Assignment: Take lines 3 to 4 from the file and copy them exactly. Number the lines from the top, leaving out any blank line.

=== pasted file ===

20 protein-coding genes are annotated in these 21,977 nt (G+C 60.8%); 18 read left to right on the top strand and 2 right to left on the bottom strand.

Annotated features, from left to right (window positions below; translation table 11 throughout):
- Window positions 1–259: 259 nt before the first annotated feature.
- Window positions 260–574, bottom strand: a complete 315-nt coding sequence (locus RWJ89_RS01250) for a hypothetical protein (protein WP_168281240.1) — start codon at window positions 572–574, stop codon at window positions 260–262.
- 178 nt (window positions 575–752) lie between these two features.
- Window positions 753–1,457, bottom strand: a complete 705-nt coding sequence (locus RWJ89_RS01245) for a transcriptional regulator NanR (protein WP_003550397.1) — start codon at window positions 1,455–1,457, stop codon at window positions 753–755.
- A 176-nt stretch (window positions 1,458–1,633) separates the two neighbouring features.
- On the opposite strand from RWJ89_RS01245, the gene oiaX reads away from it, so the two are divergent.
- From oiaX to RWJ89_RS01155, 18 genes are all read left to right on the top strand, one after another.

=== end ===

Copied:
- Window positions 1–259: 259 nt before the first annotated feature.
- Window positions 260–574, bottom strand: a complete 315-nt coding sequence (locus RWJ89_RS01250) for a hypothetical protein (protein WP_168281240.1) — start codon at window positions 572–574, stop codon at window positions 260–262.